On April 16, 2018, Justice Scarpulla of the New York County Commercial Division issued a decision in SPV-LS LLC v. Citron, 2018 NY Slip Op. 30681(U), holding that it was not a breach of contract to file an interpleader action, explaining:
Plaintiffs’ argument that Transamerica conceded that it breached its contract with SPY by utilizing statutory interpleader rather than choosing which adverse claimant is entitled to the Policy proceeds is not supported by facts or law.
Moreover, Plaintiffs have failed to allege any breach of contract based on an independent claim of liability. While a stakeholder may be independently liable to an adverse claimant for a breach of a legal duty, any independent’ claims for relief must be based on wrongful conduct independent from the filing of an interpleader, or the retention of interpleaded assets pending direction from the court. Plaintiffs’ allegations that Transamerica should have paid SPV the Policy proceeds rather than instituting the interpleader is not an independent claim — it is a claim to the stake itself. Accordingly, Plaintiffs’ first cause of action for tortious interference with contract is dismissed in its entirety.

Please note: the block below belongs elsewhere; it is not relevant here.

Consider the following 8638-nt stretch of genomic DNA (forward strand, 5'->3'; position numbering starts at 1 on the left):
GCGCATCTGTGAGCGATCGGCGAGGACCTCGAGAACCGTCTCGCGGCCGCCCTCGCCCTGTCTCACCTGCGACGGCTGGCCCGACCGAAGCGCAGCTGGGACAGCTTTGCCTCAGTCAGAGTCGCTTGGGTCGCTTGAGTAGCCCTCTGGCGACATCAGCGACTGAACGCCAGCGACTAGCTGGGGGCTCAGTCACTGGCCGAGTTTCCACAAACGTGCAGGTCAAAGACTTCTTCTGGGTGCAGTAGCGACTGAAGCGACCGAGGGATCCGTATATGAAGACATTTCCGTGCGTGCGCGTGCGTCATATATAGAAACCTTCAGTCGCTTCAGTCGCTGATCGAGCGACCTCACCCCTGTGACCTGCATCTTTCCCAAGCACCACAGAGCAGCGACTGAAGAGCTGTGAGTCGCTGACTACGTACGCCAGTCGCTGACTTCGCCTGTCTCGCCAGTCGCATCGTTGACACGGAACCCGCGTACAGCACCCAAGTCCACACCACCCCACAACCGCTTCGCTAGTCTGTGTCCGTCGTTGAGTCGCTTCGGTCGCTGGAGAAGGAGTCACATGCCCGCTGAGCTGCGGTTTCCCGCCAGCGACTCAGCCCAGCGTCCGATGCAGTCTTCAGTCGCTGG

(Internal quotations and citations omitted).
In simple terms, an interpleader action is where the holder of assets makes an application to the court saying: “These assets do not belong to me. Please figure out whom they belong to.” As this decision shows, it is not a breach of any contractual or other duty to ask the court to determine the rightful owner of assets you are holding. Contact Schlam Stone & Dolan partner John Lundin at firstname.lastname@example.org if you or a client have a question regarding a dispute over assets you hold that belong to others.
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